Painkillers Prevent Cancer but Up Heart Risk
Anti-Inflammatory Drugs May Help Prevent Oral Cancer but Also Increase Heart Disease Risk
WebMD News Archive
Painkillers Lower Risk of Oral Cancer continued...
Over a 20-year period, 454 of them developed oral cancer; they were compared with 454 smokers who did not develop cancer. Of these 908 people, 277 were long-term NSAID users, meaning they used the medications for at least six months.
The study showed that years of NSAID use were associated with lowered oral cancer risk. Those who took NSAIDs for five years or less had about half the risk for oral cancer compared with nonusers. Those who used them for 15 to 26 years were 70% less likely to develop oral cancer.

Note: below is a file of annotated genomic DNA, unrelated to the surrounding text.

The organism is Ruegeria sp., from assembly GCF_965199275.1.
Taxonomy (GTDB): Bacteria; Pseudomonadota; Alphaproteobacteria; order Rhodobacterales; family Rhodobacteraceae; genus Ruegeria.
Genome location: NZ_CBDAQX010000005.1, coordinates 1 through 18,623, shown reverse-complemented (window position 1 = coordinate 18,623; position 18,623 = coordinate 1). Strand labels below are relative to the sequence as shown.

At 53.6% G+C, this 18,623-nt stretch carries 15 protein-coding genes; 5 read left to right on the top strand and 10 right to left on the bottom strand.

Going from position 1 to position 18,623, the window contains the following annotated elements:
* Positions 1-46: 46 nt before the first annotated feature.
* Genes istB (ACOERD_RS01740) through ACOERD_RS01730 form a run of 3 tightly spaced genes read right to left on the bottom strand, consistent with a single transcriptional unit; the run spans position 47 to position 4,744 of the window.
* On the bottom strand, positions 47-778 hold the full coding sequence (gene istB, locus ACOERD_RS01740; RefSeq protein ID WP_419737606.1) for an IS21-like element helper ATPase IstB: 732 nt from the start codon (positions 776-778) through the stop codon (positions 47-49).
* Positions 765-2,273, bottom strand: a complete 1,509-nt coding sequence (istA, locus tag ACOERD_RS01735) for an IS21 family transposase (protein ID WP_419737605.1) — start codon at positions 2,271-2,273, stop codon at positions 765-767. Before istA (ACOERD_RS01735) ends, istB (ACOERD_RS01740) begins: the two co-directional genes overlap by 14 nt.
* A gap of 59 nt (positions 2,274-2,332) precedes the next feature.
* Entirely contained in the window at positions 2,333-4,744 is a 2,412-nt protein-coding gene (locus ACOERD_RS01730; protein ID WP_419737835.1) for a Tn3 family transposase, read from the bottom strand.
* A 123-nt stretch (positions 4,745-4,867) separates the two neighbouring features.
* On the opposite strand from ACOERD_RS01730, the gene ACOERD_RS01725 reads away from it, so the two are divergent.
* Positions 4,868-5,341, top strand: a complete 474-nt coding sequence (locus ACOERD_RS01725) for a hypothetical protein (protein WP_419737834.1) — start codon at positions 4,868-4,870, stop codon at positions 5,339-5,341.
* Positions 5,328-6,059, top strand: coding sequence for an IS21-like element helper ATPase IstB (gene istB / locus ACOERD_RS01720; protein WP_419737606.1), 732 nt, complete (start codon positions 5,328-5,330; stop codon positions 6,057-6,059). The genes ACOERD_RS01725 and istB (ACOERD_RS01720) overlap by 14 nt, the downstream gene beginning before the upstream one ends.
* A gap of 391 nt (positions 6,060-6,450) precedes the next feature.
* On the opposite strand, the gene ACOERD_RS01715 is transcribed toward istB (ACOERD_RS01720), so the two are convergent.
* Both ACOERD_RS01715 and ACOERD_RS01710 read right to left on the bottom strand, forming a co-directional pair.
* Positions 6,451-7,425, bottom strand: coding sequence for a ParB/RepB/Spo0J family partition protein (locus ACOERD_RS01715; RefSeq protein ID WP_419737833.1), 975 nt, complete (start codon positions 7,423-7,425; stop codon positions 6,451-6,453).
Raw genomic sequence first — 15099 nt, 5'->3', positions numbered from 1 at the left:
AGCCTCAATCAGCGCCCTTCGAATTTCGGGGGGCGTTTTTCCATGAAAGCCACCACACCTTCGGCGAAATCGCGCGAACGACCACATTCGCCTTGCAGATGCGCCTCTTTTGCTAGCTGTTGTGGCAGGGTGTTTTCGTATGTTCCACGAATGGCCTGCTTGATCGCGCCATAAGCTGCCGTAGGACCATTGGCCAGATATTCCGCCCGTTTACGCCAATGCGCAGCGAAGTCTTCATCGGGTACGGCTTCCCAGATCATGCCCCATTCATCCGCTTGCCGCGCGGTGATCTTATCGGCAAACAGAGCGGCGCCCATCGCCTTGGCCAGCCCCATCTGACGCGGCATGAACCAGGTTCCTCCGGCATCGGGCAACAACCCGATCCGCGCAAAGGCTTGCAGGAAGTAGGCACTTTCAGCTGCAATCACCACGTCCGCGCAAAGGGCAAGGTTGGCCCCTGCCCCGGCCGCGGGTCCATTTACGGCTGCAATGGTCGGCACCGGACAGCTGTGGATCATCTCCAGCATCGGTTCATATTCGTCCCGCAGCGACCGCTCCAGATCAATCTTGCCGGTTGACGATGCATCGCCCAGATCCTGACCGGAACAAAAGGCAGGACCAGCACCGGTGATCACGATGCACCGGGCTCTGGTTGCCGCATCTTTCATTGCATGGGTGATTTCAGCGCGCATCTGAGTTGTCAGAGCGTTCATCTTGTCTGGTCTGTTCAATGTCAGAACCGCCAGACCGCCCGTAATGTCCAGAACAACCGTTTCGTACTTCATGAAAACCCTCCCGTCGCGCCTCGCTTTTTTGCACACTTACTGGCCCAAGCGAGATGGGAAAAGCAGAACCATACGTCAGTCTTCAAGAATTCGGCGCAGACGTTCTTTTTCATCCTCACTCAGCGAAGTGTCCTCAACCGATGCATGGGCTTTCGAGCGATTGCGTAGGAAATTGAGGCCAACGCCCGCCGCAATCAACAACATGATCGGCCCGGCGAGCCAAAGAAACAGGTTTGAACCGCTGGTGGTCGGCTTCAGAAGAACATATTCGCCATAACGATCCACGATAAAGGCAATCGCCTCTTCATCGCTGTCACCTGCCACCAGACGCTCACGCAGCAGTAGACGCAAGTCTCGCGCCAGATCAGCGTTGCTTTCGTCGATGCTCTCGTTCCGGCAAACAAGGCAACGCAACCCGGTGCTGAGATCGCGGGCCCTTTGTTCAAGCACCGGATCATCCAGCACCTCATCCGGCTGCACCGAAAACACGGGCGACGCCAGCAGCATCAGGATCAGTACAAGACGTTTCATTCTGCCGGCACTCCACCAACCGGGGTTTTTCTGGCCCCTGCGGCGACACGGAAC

At the Heart of the Matter
But the researchers were puzzled because the NSAID users did not live longer. The data were so surprising that "we thought the data were corrupt," Sudbo says.
A closer look revealed the reason why: NSAID users were twice as likely to die from heart-related problems. There were 42 cardiovascular-disease deaths among 263 high-risk, long-term NSAID users and 41 cardiovascular deaths among 562 people who had never taken such drugs.
People who took ibuprofen were at highest risk: They were nearly three times more likely to die of heart disease than non-NSAID users.
Aspirin did not seem to increase the risk of dying from heart disease, but "with only 14 patients taking aspirin the numbers are too small to know if it was a [statistical fluke]," Sudbo says.
The NSAID dose did not seem to make a difference in risk, but this needs future study, he says.